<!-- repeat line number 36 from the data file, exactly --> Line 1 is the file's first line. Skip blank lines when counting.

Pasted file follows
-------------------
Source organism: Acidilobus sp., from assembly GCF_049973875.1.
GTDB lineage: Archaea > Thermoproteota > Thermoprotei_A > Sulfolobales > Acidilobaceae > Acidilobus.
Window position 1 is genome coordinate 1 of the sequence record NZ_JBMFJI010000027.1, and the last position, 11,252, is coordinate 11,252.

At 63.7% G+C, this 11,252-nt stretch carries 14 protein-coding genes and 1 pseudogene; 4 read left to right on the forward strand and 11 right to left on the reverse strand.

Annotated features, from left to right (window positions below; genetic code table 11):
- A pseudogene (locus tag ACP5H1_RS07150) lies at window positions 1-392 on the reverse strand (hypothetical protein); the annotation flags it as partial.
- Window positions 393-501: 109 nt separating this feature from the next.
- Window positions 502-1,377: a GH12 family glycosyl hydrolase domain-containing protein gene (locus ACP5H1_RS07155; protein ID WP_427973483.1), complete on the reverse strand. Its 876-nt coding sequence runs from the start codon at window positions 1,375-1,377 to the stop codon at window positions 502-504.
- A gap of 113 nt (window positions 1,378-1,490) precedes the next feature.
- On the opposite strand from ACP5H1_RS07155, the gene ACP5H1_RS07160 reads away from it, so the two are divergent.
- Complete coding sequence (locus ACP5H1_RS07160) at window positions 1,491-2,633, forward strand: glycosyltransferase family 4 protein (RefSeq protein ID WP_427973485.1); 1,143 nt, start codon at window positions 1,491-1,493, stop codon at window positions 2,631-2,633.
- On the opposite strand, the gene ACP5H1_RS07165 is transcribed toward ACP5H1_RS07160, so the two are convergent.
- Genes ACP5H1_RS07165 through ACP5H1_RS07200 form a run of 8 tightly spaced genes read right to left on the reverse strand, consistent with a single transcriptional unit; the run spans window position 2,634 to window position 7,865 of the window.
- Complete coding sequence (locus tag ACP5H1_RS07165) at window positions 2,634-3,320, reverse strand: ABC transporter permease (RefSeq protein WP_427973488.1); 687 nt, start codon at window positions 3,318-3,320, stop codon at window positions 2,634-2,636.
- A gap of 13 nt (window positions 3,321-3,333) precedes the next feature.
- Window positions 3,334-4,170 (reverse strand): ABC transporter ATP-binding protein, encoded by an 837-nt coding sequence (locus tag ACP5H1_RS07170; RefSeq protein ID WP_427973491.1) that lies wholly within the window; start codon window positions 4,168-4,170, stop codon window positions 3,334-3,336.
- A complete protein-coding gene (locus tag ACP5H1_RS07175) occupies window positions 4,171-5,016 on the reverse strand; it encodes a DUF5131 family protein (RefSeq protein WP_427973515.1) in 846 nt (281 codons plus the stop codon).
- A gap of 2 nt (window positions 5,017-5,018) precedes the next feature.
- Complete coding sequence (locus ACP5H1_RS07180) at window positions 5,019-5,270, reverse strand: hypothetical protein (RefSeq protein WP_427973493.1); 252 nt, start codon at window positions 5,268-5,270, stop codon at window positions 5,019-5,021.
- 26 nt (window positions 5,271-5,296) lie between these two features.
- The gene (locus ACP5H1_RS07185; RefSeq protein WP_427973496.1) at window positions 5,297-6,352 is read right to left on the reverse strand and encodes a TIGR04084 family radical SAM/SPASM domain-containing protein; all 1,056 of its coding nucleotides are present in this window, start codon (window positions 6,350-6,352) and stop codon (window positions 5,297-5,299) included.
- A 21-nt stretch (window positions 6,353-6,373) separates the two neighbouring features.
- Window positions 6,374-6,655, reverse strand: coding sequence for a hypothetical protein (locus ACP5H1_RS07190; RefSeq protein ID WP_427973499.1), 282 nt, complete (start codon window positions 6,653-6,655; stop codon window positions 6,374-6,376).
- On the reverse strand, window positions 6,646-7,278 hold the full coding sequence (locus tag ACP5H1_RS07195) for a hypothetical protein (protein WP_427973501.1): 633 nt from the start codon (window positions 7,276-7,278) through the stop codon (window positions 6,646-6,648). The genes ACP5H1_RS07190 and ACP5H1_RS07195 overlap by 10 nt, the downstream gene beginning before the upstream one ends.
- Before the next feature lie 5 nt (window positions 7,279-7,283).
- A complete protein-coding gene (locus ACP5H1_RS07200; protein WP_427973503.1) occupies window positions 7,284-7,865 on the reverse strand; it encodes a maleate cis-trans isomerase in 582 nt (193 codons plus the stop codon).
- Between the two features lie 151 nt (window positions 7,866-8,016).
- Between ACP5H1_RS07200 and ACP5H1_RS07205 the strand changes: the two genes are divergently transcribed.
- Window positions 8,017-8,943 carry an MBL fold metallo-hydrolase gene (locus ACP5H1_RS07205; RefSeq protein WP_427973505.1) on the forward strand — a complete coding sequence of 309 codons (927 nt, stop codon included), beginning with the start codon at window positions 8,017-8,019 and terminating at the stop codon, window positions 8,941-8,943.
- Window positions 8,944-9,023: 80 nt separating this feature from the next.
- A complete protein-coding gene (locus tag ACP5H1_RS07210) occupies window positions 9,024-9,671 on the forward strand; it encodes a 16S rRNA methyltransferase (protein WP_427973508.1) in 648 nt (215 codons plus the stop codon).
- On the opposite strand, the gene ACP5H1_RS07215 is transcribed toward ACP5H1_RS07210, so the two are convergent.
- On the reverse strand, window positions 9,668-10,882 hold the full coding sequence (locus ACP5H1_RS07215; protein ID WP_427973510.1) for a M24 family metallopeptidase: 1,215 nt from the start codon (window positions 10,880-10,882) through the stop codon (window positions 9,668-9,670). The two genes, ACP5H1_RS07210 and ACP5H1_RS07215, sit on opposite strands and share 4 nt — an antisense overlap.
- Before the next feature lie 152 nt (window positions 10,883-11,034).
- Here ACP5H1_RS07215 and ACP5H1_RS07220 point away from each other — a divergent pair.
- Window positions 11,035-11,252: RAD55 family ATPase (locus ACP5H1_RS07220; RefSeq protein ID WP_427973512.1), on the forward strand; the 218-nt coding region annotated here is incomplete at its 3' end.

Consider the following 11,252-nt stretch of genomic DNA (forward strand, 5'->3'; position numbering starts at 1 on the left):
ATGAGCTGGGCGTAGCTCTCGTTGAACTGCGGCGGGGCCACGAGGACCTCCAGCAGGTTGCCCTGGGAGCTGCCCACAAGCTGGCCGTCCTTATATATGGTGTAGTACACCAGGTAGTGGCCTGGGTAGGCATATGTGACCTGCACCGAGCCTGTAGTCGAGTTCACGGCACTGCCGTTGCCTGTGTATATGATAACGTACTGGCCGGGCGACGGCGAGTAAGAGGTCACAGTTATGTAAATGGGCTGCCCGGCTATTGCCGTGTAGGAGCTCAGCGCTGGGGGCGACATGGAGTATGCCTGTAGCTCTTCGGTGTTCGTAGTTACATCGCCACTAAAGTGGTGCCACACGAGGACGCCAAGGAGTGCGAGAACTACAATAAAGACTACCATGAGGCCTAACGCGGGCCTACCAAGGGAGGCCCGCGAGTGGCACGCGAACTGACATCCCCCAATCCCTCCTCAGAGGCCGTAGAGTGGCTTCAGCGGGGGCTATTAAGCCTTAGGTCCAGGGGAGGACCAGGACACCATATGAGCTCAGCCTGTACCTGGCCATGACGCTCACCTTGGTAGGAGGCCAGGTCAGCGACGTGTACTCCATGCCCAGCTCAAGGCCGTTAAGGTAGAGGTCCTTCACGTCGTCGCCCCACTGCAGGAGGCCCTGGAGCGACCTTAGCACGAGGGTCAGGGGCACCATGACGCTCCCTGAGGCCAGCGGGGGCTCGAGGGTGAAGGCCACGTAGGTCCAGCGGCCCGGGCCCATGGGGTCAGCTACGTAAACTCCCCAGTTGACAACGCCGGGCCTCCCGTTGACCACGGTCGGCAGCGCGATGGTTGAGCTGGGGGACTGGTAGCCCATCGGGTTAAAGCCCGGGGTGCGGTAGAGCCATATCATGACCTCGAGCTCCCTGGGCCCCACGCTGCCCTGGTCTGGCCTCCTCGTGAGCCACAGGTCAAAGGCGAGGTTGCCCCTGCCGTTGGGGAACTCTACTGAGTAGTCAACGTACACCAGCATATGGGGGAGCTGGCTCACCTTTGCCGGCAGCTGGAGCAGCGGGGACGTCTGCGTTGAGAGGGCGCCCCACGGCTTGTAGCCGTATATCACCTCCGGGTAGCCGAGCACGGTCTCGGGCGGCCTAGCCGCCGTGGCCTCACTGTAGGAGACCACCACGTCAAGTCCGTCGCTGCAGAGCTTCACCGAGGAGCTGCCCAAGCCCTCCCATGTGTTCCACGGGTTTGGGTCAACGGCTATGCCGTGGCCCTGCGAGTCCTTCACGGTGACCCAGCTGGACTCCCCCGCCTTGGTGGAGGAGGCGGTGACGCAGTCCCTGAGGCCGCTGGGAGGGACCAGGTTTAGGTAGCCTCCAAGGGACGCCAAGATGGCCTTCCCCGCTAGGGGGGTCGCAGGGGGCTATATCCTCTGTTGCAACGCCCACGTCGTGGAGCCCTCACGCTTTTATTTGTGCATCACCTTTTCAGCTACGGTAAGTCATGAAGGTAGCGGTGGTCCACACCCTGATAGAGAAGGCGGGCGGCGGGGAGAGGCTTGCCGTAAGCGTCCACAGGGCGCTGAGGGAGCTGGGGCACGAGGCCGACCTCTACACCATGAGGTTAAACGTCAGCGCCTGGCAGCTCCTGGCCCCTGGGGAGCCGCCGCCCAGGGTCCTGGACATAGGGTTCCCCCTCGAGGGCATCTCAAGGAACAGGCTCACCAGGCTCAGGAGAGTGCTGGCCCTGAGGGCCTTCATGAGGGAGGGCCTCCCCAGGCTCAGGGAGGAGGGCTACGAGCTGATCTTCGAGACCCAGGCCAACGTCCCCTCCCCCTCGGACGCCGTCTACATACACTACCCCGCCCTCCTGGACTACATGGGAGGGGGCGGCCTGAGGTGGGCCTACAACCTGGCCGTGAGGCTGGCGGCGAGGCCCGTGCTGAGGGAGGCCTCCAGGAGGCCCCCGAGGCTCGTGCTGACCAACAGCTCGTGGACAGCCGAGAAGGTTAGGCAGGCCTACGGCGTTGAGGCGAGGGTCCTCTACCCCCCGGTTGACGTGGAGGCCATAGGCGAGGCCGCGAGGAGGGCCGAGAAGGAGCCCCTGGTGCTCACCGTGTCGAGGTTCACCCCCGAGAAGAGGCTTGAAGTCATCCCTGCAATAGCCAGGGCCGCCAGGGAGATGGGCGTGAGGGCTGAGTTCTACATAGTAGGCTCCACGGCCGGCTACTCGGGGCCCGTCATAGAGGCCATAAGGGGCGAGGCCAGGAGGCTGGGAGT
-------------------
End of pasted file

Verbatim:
- Window positions 11,035-11,252: RAD55 family ATPase (locus ACP5H1_RS07220; RefSeq protein ID WP_427973512.1), on the forward strand; the 218-nt coding region annotated here is incomplete at its 3' end.